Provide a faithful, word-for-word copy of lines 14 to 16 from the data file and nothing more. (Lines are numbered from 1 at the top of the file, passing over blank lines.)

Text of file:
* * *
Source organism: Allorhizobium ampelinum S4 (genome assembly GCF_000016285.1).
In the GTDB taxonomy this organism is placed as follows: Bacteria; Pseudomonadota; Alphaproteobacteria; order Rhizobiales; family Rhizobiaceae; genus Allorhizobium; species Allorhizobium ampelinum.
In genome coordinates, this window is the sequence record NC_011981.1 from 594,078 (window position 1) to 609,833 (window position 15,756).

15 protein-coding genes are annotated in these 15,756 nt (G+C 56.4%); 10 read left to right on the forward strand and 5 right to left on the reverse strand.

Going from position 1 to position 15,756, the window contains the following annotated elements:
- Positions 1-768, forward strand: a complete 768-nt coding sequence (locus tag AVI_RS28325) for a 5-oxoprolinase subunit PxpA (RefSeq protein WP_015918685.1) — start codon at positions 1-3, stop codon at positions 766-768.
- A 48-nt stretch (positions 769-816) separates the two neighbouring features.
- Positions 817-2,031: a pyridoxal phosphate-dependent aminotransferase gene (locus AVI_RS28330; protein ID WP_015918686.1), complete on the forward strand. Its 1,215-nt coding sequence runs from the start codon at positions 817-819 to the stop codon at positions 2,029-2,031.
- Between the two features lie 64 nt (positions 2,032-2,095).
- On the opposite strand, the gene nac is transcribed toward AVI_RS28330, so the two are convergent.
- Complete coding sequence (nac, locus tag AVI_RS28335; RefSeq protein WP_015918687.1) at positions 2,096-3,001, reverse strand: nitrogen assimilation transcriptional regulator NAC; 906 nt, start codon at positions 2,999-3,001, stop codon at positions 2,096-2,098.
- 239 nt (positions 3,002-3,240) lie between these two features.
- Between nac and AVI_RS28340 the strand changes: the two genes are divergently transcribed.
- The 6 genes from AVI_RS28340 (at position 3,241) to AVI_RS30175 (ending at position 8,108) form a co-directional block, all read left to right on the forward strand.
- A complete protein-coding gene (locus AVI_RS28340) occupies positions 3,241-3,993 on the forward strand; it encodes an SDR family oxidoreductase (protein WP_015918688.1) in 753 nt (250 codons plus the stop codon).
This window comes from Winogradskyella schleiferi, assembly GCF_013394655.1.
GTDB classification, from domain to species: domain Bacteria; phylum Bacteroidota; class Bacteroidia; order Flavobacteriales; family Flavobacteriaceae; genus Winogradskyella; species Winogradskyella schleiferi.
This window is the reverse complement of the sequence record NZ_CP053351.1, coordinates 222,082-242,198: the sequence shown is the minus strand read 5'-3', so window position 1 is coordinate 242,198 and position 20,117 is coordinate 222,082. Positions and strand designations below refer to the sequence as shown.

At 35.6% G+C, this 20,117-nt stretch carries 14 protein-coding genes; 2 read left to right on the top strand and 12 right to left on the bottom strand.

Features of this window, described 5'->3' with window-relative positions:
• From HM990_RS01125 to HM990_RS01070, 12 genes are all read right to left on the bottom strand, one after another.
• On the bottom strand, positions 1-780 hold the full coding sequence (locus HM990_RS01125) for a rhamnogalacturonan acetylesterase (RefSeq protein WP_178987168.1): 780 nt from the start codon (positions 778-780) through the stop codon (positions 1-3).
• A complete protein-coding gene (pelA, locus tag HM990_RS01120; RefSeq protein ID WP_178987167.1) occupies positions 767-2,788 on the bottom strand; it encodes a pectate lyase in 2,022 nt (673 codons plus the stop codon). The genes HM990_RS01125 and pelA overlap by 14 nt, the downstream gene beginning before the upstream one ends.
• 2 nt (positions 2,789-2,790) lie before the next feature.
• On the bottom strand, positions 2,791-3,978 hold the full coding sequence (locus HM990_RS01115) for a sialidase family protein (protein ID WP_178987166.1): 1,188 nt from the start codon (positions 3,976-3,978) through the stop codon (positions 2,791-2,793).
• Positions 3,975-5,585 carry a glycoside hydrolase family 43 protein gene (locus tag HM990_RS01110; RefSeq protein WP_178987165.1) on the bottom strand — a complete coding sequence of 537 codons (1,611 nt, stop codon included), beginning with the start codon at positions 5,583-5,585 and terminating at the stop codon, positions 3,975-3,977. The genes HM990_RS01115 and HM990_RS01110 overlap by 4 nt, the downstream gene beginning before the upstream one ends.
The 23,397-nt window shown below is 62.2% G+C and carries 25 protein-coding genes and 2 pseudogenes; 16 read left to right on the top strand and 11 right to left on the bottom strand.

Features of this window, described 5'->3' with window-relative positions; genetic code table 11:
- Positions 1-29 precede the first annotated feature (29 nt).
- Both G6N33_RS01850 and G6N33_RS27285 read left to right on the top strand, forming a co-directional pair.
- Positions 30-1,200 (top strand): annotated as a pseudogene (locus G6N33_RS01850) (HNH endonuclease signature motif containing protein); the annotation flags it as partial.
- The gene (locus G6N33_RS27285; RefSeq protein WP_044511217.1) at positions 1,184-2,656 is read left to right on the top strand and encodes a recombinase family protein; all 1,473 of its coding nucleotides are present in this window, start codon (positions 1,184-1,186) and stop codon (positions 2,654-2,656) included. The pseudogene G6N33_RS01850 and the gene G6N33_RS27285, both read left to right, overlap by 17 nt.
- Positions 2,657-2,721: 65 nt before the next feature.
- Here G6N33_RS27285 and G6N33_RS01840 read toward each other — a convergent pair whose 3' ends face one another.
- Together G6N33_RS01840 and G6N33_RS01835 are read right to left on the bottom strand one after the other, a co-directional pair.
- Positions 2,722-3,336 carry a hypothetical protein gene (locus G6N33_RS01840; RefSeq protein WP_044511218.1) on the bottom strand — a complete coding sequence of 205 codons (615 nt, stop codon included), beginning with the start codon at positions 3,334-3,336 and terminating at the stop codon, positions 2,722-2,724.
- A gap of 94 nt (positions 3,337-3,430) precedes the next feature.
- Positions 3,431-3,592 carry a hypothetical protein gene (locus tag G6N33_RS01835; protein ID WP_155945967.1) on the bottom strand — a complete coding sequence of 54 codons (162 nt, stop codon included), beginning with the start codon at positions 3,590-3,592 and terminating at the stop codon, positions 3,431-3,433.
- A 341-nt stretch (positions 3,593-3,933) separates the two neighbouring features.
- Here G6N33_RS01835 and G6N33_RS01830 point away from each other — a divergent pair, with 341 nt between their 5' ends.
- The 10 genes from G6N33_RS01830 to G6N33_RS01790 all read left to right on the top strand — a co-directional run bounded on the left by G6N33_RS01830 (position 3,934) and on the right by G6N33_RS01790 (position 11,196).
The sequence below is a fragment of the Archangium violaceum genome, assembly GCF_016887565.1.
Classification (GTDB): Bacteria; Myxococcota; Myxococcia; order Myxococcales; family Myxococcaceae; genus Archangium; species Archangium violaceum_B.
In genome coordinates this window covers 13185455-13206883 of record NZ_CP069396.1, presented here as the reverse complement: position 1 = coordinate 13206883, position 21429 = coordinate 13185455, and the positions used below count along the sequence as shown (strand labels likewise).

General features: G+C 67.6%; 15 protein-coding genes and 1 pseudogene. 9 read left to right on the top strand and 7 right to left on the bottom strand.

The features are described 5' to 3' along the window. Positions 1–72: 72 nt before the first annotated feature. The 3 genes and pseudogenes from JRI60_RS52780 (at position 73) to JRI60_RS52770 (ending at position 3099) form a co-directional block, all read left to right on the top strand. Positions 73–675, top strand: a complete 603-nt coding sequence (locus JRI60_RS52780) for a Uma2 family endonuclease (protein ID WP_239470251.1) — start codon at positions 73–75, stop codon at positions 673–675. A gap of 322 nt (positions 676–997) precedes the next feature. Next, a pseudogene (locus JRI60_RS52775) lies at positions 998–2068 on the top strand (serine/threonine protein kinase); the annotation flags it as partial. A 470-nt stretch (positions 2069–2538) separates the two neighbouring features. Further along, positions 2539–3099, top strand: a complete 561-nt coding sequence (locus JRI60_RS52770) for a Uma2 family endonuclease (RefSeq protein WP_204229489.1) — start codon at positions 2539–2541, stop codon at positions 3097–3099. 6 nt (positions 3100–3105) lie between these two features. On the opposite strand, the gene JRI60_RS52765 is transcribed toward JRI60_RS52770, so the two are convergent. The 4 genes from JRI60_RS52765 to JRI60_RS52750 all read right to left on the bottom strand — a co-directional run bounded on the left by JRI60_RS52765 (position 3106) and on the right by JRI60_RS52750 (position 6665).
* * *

- The 6 genes from AVI_RS28340 (at position 3,241) to AVI_RS30175 (ending at position 8,108) form a co-directional block, all read left to right on the forward strand.
- A complete protein-coding gene (locus AVI_RS28340) occupies positions 3,241-3,993 on the forward strand; it encodes an SDR family oxidoreductase (protein WP_015918688.1) in 753 nt (250 codons plus the stop codon).
This window comes from Winogradskyella schleiferi, assembly GCF_013394655.1.